Body language lessons help Burundi women solve border disputes

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A guide to handling problems at any international frontier might usually entail tips on how to complete a form and a reference guide to import taxes and regulations.

But in Burundi, the assistance has been taken a whole lot further with a guide on how to avoid confrontational body language when women traders, the bedrock of cross border trade, deal with customs and tax officials.

Laid out in cartoon-style diagrams, the guide is one of many innovative ways Search for Common Ground (SFCG), an international NGO, is helping ordinary people adapt to the realities of trade now that one of Africa’s smallest states is now a member of one of Africa’s biggest trade blocs, the East African Community (EAC).

“Our aim is to help women traders improve their position in the new realities of EAC membership, and that means helping them understand today’s realities of paying taxes and duties and dealing with officials without getting into rows,” says Floride Ahintungiye, Programme Director of SFCG,

“It starts with just simple things, like learning that finger pointing immediately sets your interlocutor on the defensive. It’s amazing how much progress you can make when you start off with the right attitude of working together to solve problems.”

As the EAC grows and becomes more streamlined, borders become the interface not just between member states but EAC citizens, women notably, struggling to come to terms with the new realities of tariffs, duties and procedures EAC rules mandate.

Signs posted along major roads in Burundi tell traders that they can now sell their goods anywhere in the EAC, but the reality is more complex and involves both traders and officials adapting to the regulations EAC membership entails, and communicating them.

By canvassing women traders at borders such as Kobero, with Tanzania, SFCG established the main causes of confrontation and helped organize meetings with the Office Burundaise des Recettes (OBR – the Burundian Tax Office) and Tanzanian customs officials to clear the air and improve their professional communication.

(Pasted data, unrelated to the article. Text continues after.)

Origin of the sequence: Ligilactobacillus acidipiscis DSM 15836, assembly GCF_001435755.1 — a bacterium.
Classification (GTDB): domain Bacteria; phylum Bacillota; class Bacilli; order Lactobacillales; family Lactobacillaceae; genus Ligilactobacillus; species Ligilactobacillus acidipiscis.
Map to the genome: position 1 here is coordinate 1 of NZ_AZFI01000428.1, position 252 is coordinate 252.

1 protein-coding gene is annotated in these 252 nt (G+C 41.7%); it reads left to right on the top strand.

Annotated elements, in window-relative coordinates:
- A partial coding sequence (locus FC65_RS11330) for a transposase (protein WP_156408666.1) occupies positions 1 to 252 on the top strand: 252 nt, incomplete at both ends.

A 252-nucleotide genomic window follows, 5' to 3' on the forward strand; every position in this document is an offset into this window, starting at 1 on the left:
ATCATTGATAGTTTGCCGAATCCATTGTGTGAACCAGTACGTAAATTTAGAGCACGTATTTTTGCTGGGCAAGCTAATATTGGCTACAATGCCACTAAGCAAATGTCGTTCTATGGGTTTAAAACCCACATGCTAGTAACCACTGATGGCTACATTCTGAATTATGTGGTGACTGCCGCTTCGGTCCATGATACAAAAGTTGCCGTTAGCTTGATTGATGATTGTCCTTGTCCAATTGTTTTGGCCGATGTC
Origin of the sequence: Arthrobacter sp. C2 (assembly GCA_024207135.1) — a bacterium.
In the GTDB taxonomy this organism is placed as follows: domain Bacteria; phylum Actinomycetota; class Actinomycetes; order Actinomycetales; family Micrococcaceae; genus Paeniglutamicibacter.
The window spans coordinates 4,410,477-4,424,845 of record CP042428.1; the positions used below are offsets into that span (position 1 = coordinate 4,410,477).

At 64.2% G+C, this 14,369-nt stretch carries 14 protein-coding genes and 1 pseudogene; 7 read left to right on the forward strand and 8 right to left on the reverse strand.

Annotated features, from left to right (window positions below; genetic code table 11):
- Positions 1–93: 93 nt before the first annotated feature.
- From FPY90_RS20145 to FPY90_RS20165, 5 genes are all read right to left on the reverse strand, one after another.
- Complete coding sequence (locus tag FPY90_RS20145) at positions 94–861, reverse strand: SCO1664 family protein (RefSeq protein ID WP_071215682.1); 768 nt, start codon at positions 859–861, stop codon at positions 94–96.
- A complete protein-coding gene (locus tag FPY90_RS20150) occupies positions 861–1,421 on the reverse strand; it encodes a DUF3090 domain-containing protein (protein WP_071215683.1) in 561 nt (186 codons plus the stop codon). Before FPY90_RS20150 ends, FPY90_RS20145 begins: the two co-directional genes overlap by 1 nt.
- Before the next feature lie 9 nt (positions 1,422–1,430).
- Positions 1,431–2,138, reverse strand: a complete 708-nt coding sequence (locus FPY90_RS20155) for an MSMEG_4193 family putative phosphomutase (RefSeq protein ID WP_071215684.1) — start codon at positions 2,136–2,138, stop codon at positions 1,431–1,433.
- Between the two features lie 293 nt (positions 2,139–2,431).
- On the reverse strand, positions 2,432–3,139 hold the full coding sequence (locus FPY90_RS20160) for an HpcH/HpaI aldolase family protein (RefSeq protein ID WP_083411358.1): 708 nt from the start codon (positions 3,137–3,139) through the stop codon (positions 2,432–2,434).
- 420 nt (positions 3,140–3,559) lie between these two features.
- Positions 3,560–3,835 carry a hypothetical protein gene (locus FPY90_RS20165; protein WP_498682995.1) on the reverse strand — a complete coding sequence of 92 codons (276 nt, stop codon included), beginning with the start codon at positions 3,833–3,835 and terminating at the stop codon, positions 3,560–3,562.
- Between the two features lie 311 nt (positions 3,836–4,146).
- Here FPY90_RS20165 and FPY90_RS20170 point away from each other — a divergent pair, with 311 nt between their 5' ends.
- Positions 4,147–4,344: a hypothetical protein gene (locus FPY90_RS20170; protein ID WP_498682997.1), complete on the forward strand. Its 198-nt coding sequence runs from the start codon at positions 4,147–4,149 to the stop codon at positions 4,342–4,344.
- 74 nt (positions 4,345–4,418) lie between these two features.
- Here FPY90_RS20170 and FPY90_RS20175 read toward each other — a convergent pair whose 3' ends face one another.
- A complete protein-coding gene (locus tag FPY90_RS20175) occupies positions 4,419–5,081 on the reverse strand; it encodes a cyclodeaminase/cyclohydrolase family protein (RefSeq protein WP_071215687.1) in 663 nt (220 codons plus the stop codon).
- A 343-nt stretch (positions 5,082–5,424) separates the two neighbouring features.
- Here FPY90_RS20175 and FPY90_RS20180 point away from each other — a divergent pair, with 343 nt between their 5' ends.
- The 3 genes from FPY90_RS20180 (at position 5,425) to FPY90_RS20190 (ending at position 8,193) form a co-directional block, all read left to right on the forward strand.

“All of us felt there were a few key issues,” says clothes trader Violette Nshimirimani, “and we attended meetings to get them sorted out. There was learning on both sides. This is a new reality for traders and officials alike.”

These issues reported were specific to the dusty but dizzyingly busy Kobero crossing, although similar problems are reported at most EAC frontiers including:

  • slowness in the customs clearing process
  • lack of informational material in Kirundi for traders
  • sudden changes in customs fees
  • lack of knowledge of tariffs among traders
  • mistrust between the OBR and traders
  • expropriation of goods by the OBR
  • lack of dialogue between traders and customs officials

 

Does this approach work?

Trader Joselyne Iradukumda imports rice and some items for clothes boutiques, and says it does. “SFCG helped us work out a lot of procedures, a lot of missing knowledge, and we now have much better relations with the OBR altogether.”

This was reinforced by the arrival of OBR agent Jean Marie Bishingwa, who conducted frontier workshops to help traders understand how the EAC rules and knock-on effects in Burundian regulations are meant to take the arbitrariness out of cross border trade dealings, and help eradicate corruption. A typical exchange:

Question 1: In some cases, traders are mistreated by customs officials. What is our recourse?

Response 1: It is best to direct all complaints to your trade associations, who can then bring the case to the OBR to resolve. Traders have the right to information related to trade – particularly customs fees and tariffs.

Question 2: Often, tariffs for a given product will vary from border crossing to border crossing. What is the cause of this?


Response 2: In Burundi, we have the same tariffs for products throughout the country. At the OBR there is a department responsible for establishing tariffs. If tariffs for the same commodity are not the same, there is likely an error in our system. If this happens, I encourage you to raise this issue with us so we can make the necessary correction.

Question 3: There is often a long line at customs, what is the cause of this?


Response 3: This can depend on the flow of goods that day, particularly if there is a high volume of high-value goods passing through customs or if the trader lacks money for the tariff payment. Delays also occur when our computers break down, or when the level of staff working that day is insufficient.

The SCFG programme, which is supported by TradeMark East Africa, also includes radio programmes in Kirundi explaining how customs and tax rates now work and establishing a dialogue between the OBR and its clients to avoid misunderstandings.

TMEA Burundi Country Director Anthe Vrijland said the support mirrors TradeMark’s goals of smoothing and speeding cross-border trade as well as empowering people to take advantage of the opportunities the EAC offers.

“The programme is about helping the EAC’s 140 million citizens to take part in and be involved in their community, especially women, who play a vital role in cross border trade but often feel they are mistreated by the largely male workforce. It’s about working together, not in competition, in the new EAC,” she says

1 Comment

  • prosper says:

    That innovation is good! Moreover, could SFCG have a more elaborate strategy, if there’s not any, of training the traders in supply chain management in general (not only at the border post), including lessons on relationship management, communication skills, risk identification and management, resource management, etc… I think that would be helpful to them in the long run…

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